Water Towns



One cannot truly understand the meaning of fickle until they've experienced spring and summer in this part of the world. Although today might reach tops of 30, tomorrow could be 15 degrees and pouring buckets. There's also a saying in Hangzhou that "Spring only lasts for two weeks", meaning that within this short timeframe, you get to experience overall comfortable conditions but once the two weeks are up, y'all gotta brace yourself for constant scorching, face-melting heatwaves.

Lion's Grove Garden (Suzhou)

I went to Suzhou and Zhouzhuang for a long weekend about 6 weeks back and although this was about midway through spring (which in Australia means pleasantly warm weather) east China obviously didn't get the memo. It rained almost the entire time we were there, as if the universe was saying, "These waiguoren (foreigners) wanted to see water? Alright, let's give them some water".






But even through the rain, it was easy to see why Suzhou attracts so many tourists all year round. The gardens are stunning and diverse and there are some really impressive bridges throughout the city. At times it felt like I'd stepped into a scene of a Chinese historical drama. There is actually a Chinese proverb which captures the sentiment perfectly:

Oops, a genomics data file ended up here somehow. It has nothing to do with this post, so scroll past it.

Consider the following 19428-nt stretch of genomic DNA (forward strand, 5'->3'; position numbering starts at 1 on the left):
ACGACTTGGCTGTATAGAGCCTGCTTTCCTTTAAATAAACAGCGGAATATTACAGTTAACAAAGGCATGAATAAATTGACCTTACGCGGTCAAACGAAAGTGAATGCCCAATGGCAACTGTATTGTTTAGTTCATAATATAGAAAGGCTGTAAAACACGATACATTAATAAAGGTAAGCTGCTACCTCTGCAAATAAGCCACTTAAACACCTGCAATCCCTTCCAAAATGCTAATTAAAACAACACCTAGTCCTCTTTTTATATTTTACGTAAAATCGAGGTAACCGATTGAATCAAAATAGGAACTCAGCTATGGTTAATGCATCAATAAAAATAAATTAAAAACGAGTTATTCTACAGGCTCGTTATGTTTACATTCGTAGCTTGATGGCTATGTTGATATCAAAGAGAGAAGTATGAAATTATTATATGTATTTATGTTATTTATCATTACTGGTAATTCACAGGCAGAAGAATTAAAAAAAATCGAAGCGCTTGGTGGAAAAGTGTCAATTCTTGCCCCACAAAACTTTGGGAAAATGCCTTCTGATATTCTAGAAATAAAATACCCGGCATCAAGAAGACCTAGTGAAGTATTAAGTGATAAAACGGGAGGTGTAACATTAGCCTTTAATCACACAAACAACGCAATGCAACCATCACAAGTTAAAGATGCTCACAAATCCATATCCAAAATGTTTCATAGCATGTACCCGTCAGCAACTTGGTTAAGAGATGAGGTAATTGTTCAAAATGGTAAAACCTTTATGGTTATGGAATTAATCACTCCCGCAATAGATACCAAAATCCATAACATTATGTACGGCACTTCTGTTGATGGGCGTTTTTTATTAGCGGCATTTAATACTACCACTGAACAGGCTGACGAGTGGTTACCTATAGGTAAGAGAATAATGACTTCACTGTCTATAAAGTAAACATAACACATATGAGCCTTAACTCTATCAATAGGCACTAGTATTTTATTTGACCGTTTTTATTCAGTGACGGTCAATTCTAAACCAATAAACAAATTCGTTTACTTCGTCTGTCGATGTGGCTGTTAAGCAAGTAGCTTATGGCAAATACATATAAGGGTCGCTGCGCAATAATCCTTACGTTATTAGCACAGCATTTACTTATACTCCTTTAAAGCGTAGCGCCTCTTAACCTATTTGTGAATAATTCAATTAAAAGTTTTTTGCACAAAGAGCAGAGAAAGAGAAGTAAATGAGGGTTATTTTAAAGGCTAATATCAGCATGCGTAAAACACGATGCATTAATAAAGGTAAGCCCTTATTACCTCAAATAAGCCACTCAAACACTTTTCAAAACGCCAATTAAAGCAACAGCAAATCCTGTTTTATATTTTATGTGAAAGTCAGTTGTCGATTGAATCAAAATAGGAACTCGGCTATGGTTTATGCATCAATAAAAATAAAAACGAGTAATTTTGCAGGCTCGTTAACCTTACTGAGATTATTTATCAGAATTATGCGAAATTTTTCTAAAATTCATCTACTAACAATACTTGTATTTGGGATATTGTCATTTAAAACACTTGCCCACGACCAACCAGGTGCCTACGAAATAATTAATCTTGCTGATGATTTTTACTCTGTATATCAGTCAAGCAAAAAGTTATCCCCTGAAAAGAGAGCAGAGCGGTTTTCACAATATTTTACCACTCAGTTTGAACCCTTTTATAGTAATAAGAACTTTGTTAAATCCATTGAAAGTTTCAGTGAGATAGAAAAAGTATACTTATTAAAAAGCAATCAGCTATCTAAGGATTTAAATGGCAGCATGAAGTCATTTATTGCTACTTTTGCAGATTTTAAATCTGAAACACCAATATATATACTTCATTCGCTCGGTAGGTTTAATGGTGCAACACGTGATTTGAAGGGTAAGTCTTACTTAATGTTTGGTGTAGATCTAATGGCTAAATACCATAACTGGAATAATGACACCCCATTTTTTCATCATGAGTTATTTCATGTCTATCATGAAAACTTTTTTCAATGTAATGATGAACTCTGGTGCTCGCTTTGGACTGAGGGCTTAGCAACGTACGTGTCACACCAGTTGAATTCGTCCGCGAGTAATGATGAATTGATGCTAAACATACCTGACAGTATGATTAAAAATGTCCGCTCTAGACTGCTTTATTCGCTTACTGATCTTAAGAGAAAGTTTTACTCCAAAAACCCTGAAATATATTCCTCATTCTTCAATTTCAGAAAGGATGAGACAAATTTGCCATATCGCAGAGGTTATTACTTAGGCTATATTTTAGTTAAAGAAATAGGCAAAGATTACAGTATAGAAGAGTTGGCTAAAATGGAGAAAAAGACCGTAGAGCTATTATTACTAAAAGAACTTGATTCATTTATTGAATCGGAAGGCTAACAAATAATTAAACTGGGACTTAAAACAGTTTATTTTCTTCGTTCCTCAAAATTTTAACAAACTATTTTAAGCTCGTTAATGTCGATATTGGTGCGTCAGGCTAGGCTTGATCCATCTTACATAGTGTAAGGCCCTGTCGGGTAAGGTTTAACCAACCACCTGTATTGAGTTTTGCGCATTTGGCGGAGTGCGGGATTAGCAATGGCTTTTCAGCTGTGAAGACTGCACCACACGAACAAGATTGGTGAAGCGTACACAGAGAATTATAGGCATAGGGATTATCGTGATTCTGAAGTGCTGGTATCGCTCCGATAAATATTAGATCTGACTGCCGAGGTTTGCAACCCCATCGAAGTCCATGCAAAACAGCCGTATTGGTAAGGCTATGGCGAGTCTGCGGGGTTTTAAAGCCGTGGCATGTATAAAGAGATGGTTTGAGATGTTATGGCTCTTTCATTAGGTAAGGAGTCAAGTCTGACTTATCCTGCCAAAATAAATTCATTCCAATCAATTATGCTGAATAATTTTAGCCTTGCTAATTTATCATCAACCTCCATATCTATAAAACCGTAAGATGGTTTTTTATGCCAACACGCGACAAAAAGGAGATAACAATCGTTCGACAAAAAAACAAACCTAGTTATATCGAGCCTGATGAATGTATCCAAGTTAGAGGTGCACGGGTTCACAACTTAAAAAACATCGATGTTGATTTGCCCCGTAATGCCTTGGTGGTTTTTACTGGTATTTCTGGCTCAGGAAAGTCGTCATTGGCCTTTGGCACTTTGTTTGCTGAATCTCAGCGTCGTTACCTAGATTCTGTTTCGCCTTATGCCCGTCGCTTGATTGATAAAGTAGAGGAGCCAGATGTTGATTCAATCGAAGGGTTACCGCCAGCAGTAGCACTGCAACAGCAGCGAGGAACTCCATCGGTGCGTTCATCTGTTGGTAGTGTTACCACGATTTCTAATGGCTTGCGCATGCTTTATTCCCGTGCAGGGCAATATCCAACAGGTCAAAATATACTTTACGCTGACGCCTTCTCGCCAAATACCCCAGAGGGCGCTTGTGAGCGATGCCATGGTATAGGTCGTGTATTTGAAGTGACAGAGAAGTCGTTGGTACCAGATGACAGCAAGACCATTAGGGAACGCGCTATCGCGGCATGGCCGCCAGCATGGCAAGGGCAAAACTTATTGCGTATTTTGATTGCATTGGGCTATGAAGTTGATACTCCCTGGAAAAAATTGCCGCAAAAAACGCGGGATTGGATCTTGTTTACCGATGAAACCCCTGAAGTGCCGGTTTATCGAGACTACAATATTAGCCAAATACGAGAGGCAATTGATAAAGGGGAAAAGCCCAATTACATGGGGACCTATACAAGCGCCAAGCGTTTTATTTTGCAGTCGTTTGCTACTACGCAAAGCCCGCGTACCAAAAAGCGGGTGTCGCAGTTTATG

"上有天堂,下有蘇杭"Translation: "Paradise in Heaven; Suzhou and Hangzhou on Earth"

Candid


I could have done without the constant barrage of umbrellas in my face though. The streets of Zhouzhuang are cramped enough. Add about a bijillion tourists from the long weekend, half as many umbrellas, unceasing downpours, a couple of overzealous tour guides and the constant pervasive stench of stinky tofu (why China why??) and you can see why our enjoyment of Zhouzhuang might have been dampened.

Give me EVERYTHING
You've gotta admit - when China sets out to do something, it does it well...and also on an unnecessarily large scale
I mean, did you really need to build a bridge that high?




Nonetheless, I still had a good time. I loved the heritage and elegance that Suzhou had to offer and Zhouzhuang was quaint (if a bit over-commercialized). You can tell that it's a place which thrives off tourism, not that there's anything wrong with that. Company was great as well and that was the most important thing. It's amazing how much bonding time you can get when you spend long periods of time huddled under the one small umbrella. I'll probably come back one day anyway and have another wander through the streets

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